We left Richfield and Arches National Park for what we thought would be a short easy drive, mostly on Interstate I-70 and I-15, heading to The Zion River Resort in Virgin, Utah and Zion National Park. Once we were up to seed on the highway, we thought the front end and the front tires were going shake right off the coach. I knew it wasn’t a flat tire as I checked the tire pressure monitor before we left. That left us to worry we did something to the front end or suspension when we raised it so much to get level at the site in Richfield. After a few minutes that felt like an hour, it all smoothed out. Turns out it was the road?! That left us with the road. Remember the I-70 ride to Arches? That reached an elevation of almost 8,000 feet? This road was much better. We are only at almost 6,000 feet. And now we were doing it in the motor home. The coach handled the 5% grades, both up and down, and the very strong cross winds with no problem,.
Zion National Park’s canyons and mesas boast an exquisite beauty that draws more and more visitors each year. With 220 square miles of explorable land, there is something for everyone. The park features short, mid-range and one to two day hikes, including some hikes requiring rappelling and swimming. It also features biking trails, horseback riding and numerous rappelling and canyoneering options. Zion’s 2,000 foot sandstone Cliffs are world renowned for their large wall climbs. If you hike in a slot canyon, keep an eye on the weather. If it rains, you can get trapped in a rising river.
Zion River Resort is a short hop, thirteen miles, to the South Entrance of Zion National Park. That gave us the opportunity to drive in many times at all different times of the day. And I could go back for a day of hiking. If you are ever going to visit a National Park, buy a Park Pass. It pays for itself with two visits! I wrote in Stop Twenty Two how different Arches was from Yellowstone. Zion is very different from Arches. In fact, Zion itself is almost like two parks. There is the main road, Route 9, that you drive from the South Entrance, up the switchbacks, over the bridges and through the tunnels, to the East Entrance. As you climb up and over the mountain, the views are spectacular. The mountains change from steep cliffs reaching up into the sky to what looks like someone spilled liquid rocks from up top, and the ripples are what is left after it hardened. Watch out for the Long Horned Sheep! They may be on the side of the road, until they are not. You will know if there was a sighting. Much like Yellowstone, traffic comes to a standstill as we all try for our perfect picture. If I do say so myself, I got some great shots, listed on the Post Cards 2021 Page.
The second part of the park is by shuttle bus only. As you enter the park from the South Entrance, you park at the Zion Canyon Visitor Center and take one of the tandem shuttle buses that run every few minutes. This is what most of the visitors do, although no bus looked crowded to me. The buses follow a loop road with six different stops so you can get off and hike the trail you selected. In each area of the park, the rim, the canyon and the river, you can discover different plants and animals. The system works well and everyone had no trouble getting to where they wanted to go. However, unlike Arches this side of the park didn’t seem too handicap friendly to me.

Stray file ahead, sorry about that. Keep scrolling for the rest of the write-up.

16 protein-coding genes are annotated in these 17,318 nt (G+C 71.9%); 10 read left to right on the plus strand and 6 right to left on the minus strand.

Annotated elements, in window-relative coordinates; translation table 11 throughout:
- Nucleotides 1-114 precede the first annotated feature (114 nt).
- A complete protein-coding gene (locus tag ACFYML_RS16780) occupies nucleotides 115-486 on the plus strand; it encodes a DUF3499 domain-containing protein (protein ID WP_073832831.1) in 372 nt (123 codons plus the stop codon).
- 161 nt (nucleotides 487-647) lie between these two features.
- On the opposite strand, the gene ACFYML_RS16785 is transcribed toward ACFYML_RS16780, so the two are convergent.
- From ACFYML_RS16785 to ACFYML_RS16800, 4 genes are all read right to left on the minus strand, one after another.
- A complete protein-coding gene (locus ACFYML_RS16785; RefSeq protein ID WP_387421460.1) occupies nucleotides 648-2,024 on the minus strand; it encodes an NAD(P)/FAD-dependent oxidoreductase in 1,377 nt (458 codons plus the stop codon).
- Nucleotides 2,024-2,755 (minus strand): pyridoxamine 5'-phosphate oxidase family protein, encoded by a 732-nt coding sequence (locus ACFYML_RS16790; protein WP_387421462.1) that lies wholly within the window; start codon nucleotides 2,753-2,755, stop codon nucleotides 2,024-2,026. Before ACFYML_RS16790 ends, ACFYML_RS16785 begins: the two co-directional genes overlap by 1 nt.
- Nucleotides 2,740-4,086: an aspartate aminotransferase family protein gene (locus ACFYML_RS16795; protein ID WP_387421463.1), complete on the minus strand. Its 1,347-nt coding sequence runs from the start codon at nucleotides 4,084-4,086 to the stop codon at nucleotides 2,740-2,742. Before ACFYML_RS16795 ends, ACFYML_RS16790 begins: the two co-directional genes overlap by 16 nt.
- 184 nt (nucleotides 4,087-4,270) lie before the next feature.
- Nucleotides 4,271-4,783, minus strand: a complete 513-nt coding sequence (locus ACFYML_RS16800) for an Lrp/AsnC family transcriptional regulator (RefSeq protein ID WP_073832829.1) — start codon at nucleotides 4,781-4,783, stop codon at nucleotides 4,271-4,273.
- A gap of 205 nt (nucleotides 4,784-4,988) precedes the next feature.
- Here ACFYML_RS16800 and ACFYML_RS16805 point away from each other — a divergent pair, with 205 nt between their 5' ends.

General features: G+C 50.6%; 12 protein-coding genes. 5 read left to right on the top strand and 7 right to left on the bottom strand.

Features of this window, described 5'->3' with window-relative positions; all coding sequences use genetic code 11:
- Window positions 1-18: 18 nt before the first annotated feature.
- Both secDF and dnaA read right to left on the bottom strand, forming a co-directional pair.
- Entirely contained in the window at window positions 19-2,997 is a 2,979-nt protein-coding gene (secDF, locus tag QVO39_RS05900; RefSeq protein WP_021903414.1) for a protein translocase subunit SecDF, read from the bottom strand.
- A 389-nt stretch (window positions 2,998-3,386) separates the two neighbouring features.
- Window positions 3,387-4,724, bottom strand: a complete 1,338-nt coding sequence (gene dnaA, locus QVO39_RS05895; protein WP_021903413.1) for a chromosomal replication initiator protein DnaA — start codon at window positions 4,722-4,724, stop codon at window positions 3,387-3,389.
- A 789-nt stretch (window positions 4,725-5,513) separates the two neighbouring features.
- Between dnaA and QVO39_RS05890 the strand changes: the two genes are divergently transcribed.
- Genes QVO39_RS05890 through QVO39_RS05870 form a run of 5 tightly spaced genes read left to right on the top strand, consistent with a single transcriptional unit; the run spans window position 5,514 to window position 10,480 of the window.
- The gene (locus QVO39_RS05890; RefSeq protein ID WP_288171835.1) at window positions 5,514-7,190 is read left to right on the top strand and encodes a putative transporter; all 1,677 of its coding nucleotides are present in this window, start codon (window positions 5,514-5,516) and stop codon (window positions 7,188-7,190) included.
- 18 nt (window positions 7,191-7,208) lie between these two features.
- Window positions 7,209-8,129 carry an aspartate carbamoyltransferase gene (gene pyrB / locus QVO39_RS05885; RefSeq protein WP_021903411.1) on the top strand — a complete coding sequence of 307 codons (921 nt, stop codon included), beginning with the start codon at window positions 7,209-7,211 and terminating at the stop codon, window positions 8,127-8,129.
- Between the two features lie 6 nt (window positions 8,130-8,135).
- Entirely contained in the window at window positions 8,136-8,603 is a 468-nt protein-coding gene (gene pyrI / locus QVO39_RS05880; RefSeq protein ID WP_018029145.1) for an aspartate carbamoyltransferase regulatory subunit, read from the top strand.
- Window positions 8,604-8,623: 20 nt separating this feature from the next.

Also near the resort in the town of Rockville, we discovered The Grafton Ghost Town, said to be the most photographed ghost town in the West. It has been featured as a location in several films, including Butch Cassidy and the Sundance Kid. And the nearby Grafton Cemetery. It is a long, bumpy, dusty, trail to get out there but well worth the car wash that follows. While we were there we met the Philip Varney author of the book Ghost Towns Of The West and many other books on the subject of Ghost Towns.
Before we left Virgin, I had a glorious day of hiking. Rather one long hike to a destination, I combined three shorter hikes of great variety. The first, was a first for me. I’ve never been down in a slot before. You scramble your way down to a dry creek bed and skinny between narrow canyon walls. Very cool! No, literally, it is cool down below the sunshine even in the Utah heat. I took the Lower Clear Creek Trail into “The Hobbit Hole.” Then I went across the road up the Canyon Overlook Trail. You climb stairs, cross a narrow cliff kind of path hugging the uphill side, cross an iron walkway that cantilevers out over the valley below, only to come to the top where the whole Canyon lays out below and in front of you. Just spectacular! After a lunch break, I followed The Pine Creek Waterfall Tail for a few miles along a small creek. As if all that wasn’t amazing enough, as I ended the hike and crossed the field to where the car was parked, I joined a herd of Long Horn Sheep eating their lunch. They kept and eye on me but would only get so close before heading for higher ground.
Zion River Resort is a very pretty campground on the valley floor. The sites are paved with plenty of shade trees but, there is NO cell service and internet is spotty at best. (this is the first time our Verizon wifi hot spot let us down) When we checked in, the park was full as there was a Fantasy RV Tour of twenty eight rigs already there. To the park’s credit, the day they all pulled out for the next stop, each site was cleaned, raked, and washed down within minutes of their leaving. Our ratings Kathryn 7, Paul 7, out of 10.
On to Las Vegas. Talk about something different!